Tomorrow I’m off for a long weekend to Santa Fe, New Mexico. My BFF is getting married and I’m the matron (cough cough) of honor, and my daughter Lil is the flower girl. I am so excited to be there for one for the most important people in my life as she goes through one of the most important rituals of her life!
So why is there a picture of my three-year-old son, Teddy at the top of this article? Because he is not coming with us. He’s going to have a special weekend all to himself with his grandparents. This is how I’m selling it. And I know it’s true. I’m so thankful that they are excited to host them and that he loves spending time there. Really, there are no problems here.
And yet, I am totally bereft at the thought of leaving him behind.
Teddy is my special little buddy. He’s been a champion snuggler since the day he was born (hence his sometimes nickname, “the barnacle”). He started preschool at the beginning of September and his snuggling capacity has only increased since then – most mornings he crawls into our bed at 5:30 on the dot and proceeds to burrow into my side. I give and get dozens of hugs a day from this kid and I am absolutely savoring every moment. (If you’ve met me in person, you know, I’m a hugger!)
So the thought of four days without him just hurts my heart. And the fact that he’s obsessed with airplanes isn’t helping.
But here’s the thing. He’s an extra-strength barnacle in social situations. He still mostly naps for a couple hours in the middle of the day. He’s prone to collapsing in a fit of tears if his jeans don’t stay tucked in to his Spiderman rain boots. I can’t expect him to deal with jet lag, altitude, and meeting 100 new people and still have the energy I want and need to be there for my friend and enjoy myself. The best place for him to be this weekend is with his grandparents. But I’m still sad about it. I don’t want him to feel left out.
Which reminds me of a lot of what I’m hearing from friends and clients lately: a sense of pre-emptive sadness at leaving a loved one behind. See, the people we draw into our lives are a direct reflection of what’s going on with us at that moment. A husband we met when were a little less awake and aware, perhaps even sad, is going to be a match for that old version of ourselves. When we start to wake up to more possibilities – to evolve – we can’t know if our partner is going to go along for the ride. They may prefer to stay where they are, thank you very much. And it can be very sad to feel that distance between you and someone you love.
Here’s the thing: You can’t force someone else to grow. At all, much less in the ways that would really work out nicely for you. All you can do is model staying open, following your passions, and evolving into a more robust version of yourself, and trust that your doing so empowers your partner to do the same. Not because you said so, but because your actions help them see that it’s possible.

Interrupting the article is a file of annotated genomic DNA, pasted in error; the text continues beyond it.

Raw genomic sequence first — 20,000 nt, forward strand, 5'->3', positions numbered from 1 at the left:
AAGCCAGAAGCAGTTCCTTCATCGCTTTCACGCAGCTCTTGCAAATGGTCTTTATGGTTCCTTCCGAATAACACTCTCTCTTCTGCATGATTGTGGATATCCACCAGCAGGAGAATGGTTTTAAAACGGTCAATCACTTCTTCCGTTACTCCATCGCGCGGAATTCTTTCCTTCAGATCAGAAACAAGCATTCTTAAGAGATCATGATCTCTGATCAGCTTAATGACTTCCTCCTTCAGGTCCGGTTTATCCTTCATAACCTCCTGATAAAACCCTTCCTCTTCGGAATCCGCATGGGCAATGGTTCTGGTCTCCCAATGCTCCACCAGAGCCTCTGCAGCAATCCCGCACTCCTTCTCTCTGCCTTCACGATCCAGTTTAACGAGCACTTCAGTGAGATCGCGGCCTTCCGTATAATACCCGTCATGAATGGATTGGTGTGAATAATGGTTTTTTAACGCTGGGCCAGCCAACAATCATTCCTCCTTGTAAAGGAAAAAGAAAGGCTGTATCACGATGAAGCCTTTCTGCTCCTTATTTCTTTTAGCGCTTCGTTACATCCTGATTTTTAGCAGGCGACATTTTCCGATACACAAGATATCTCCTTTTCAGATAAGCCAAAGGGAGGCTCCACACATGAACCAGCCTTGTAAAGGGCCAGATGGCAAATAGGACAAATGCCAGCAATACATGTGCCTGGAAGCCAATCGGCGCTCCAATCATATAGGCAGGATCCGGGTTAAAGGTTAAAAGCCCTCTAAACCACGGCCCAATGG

My take on all this is that we owe the important people in our lives a chance to do their own growing before we decide it’s time to move on. It’s a finite period, and it requires you to check in with yourself and with them periodically – you can’t just hope it will all work out and then ignore it. But when you grow, your energy rises, and you just can’t discount the power of energy. It works in mysterious, mercurial ways. Your spouse, or friend, or sister, or whomever, may just surprise you in how they change into someone who continues to meet you where are now, not just where you were.
Now, sometimes, the person you fear leaving behind is an older version of yourself. You know, that person you were not too long ago and who you had probably been for most of your life. I think that’s part of the reason I’m sad at the thought of not taking Teddy, because I used to be very concerned with keeping myself ‘safe’ in situations where I knew the drill. Even though I’m very relieved and grateful to not be that same person any more, there is an element of grief when I think about her. I see Teddy, but I also see me.
Anytime you evolve, it’s a birth of a new you and the death of an old you. If you overcome lifelong shyness, that person who used to love hiding out dies. In this case, awareness is always the key to change. Simply acknowledging that you’ve got some grieving to do gives that sadness the space it needs to rise up and then ultimately transform into something else.
For me, this weekend is all about space, space for me to support my friend and enjoy myself without a creature attached to my leg, and space for Teddy to do some of his own growing. He’s getting a chance to not be “the baby.” He’ll be his own man without a bossy sister around to constantly remind him that he’s littler.
(And I’m already looking forward to the mommy-Teddy trip I’ve promised him when he turns 4.)
Speaking of awareness, writing out this newsletter has helped me acknowledge what’s truly going on, and it has already started to shift. Thanks for being part of my process, and I hope you got something out of it too!